• Thank you so much for sharing your story, Barb, and thank you for your years of service in the police department. I am so sorry to hear about how your career ended, it’s awful and too awfully familiar at the same time. One of the hardest things for me was losing my fire family, and my reputation in some circles of that family after I’d done all I could for my department. i was a good firefighter, a good medic. I was a peer fitness trainer for us, I taught in the academy, I was on numerous committees. I was respected by the guys, too. Many guys who were vocal against women in the fire service liked working with me and spoke highly of me. So it was devastating for me to get hurt, to not get better, to not get back and to know that I had just confirmed for some people that women shouldn’t be there in the first place. (My next post is about some of the shame I still am trying to work through with all this.)

      All of a sudden my 10 years with the department, my good reputation, didn’t seem to matter much. I lost touch with most of the guys I used to work with. I lost my identity, my sense of purpose, my second family.

      It’s hard to process all of that. And it’s hard to find the way forward when so much was once tied up in our career, a career that was never just a career. Especially when that way forward is mired by the healthcare and worker’s compensation systems, which often do more harm than good to injured or ill workers. The system piles on stress, doubt, fear, uncertainty. It buries you.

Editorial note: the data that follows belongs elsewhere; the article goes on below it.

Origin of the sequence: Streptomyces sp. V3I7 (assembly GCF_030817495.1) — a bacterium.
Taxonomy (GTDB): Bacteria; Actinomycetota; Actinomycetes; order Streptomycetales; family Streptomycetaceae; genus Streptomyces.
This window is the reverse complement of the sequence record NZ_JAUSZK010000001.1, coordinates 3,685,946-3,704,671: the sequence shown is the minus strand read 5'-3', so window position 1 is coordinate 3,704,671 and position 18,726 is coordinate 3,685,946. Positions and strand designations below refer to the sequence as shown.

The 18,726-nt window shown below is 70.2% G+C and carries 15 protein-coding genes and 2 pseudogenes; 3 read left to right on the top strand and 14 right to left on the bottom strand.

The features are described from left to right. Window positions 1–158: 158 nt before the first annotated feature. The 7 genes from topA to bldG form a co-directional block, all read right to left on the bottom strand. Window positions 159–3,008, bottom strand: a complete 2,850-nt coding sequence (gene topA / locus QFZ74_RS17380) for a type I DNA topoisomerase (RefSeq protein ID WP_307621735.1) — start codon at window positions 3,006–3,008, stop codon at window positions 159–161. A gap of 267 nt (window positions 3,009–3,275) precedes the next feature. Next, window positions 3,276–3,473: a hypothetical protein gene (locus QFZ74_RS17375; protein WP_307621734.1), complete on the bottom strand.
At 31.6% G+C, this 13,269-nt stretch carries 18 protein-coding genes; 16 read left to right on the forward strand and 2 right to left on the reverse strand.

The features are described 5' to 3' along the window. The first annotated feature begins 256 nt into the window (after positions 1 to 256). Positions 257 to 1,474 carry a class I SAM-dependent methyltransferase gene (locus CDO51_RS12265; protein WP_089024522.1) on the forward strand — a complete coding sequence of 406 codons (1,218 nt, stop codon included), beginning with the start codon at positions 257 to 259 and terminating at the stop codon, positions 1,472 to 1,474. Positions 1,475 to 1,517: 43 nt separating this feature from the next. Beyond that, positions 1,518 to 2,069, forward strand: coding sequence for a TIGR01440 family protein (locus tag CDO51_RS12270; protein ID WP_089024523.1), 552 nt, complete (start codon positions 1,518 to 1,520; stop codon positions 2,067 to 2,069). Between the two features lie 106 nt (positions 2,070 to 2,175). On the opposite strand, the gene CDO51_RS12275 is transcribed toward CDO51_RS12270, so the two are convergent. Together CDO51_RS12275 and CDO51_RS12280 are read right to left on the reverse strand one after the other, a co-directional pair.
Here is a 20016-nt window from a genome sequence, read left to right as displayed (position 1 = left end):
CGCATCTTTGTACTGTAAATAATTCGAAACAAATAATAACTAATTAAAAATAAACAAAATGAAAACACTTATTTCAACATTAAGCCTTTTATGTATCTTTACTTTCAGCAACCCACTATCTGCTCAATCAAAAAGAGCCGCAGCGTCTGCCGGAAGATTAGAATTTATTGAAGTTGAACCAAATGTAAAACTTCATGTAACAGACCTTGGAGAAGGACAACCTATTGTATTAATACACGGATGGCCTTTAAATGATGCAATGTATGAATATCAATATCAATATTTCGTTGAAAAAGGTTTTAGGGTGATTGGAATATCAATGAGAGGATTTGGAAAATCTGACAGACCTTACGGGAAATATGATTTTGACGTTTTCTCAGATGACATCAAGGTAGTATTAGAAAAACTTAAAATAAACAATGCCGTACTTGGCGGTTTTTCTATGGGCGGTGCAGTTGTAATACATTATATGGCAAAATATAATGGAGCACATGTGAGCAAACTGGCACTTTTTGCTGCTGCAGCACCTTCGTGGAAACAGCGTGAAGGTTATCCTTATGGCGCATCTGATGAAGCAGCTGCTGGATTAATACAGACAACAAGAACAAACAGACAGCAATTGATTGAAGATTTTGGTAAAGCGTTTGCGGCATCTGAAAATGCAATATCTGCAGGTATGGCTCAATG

I am so sorry that you’ve had these experiences, that you have lost so much, that pain is a part of your life, now. But do know that there is a way through it. I think it so important to start living by your own expectations rather than trying to meet the expectations of others – which are too varied, too unknown, too unrealistic to ever be able to meet with success. I found that things started to change for me when I started focusing on the things that I valued most in my life, the things that mattered to me, the things I found meaningful. When I was able to start doing that I came to realize that I wasn’t who I was because I was a firefighter, that I had been a firefighter because of who I was and that I was still that same person, just older, wiser, changed by pain. And we all change over time, we all go through experiences that alter the course of our lives and if we are flexible and persistent enough, we can navigate that course with grace, even if it’s difficult.

      I kept things really simple at first. I focused on loving and being loved, particularly with my husband and dog. I learned how to cook since I was spending so much time at home and I like to eat. I took small steps toward increasing my activities. I colored. I read books. I meditated. I wrote. These things all helped me to calm my out-of-control nervous system down. My anxiety started to settle. My pain started to change. But it took time. I took patience, which was often in short supply, especially on the worst pain days. It took being kind and forgiving with myself. It took trying to be a better communicator about my experience.

      I still miss being a firefighter but now I am grateful for the opportunity I had to be one. In my next post I share how I am still bitter and resentful of some things, though, things that have been harder for me to let go but that I will keep working at. I can’t live in the past, after all, but I can be grateful for the good parts of it. And the bad, for that matter, they’ve all made me who I am today.

      I am so grateful to you for sharing you story here. Do you write much? Your writing style is very engaging, I’d love to read more! Writing has been such a wonderful outlet for me, and you seem to be a natural. I’d love to read the book about your life and your experiences as a detective and your experiences with pain.

      Thank you for your service, too, Barb. I, too, have the utmost respect for the women who wear a uniform and serve their country and communities. Thank you.

      In love and kindness,